On maximum alert: Bandra-Worli Sea Link toll plaza workers on night duty

The traffic during late-night hours is minimum but in contrast the toll plaza workers are on maximum alert.

Written by Sana Sarosh | Mumbai | Published: October 15, 2016 12:30:28 am
Bandra-Worli Sea Link, Bandra-Worli Sea Link toll, toll plaza, nigh workers, Bandra-Worli Sea Link suicide, Bandra-Worli Sea Link security, Bandra-Worli Sea Link traffic, indian express news, mumbai, mumbai news At night, tired commuters are more likely to be irritable so toll plaza staff need to be on their toes, a worker says. Express photo

Against the backdrop of a jet-black sea and under the canopy of brilliant yellow lights are men handing out tickets and “change” to those accessing the Bandra-Worli Sea Link.

The traffic during late-night hours is minimum but in contrast the toll plaza workers are on maximum alert. On days when they have night duty, they try to rest as much as they can because in their view it requires more focus.

A toll plaza worker, who has been working for two years and didn’t wish to be named, said, “Late in the night, people are tired and want to reach home as soon as possible. They are easily irritated and so we have to be very quick with what we do.”

It is his duty to keep the traffic moving smoothly. He considers it an art that he developed over time.

Small things like counting out the change to the customer saves time in his opinion, lest the customer take his own sweet time doing so. To work in a place where there is no room to move around can be a little challenging and tough. To be alert at all times can be mentally taxing.

But there are plenty of perks as well. He immensely enjoys the little breaks he takes by the sea side. Also, he has the authority to walk on the bridge, stop and admire the view occasionally unlike the common masses. Once in a while, they get a glimpse of a celebrity which adds a little zing to their work.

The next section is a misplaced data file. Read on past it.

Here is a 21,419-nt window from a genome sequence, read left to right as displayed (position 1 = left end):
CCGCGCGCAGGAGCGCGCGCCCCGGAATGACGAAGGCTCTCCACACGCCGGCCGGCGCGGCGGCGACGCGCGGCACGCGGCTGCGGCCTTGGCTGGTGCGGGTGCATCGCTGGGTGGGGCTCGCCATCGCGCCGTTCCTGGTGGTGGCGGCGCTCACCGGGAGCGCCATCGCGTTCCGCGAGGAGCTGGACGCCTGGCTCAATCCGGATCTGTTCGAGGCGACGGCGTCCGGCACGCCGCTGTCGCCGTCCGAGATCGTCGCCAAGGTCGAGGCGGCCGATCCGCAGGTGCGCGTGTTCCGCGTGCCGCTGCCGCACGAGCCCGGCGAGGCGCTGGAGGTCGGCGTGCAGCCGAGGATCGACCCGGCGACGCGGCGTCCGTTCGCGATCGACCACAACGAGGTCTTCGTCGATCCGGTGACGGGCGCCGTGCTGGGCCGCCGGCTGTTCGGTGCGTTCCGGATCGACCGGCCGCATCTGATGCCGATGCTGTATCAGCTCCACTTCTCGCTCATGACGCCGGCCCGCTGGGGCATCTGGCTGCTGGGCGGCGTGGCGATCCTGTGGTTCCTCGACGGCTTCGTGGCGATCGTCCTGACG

There is a lot more to their job than collecting toll. During the night, many youngsters love speeding on the bridge.

Plaza workers are posted at different locations in case of an emergency and for safety purposes. The toll plaza workers also monitor the CCTV footage, looking not only for cars that are speeding but also ones that are slowing down.

“Very often we encounter people who stop the car and take photos. There are no lanes for that so these people pose a potential safety threat and they don’t even realise that,” said a worker.

On rare occasions, the situation turns grave. “Just this Tuesday (October 11), a fellow in a Range Rover stopped his car on the bridge and was attempting to jump off. Two people from our team quickly reached the site and tried to engage him in a conversation while someone contacted the police. Thankfully, they were able to prevent it,” he adds.

Confrontations with delicate situations like these is not a part of many toll plaza workers’ job, but the Bandra-Worli Sea Link toll booth workers are well aware of the risks that lurk in the night shift and they also know the protocols that need to be followed. “This bridge is Mumbai ki shaan and it’s our duty to look after it,” he says.

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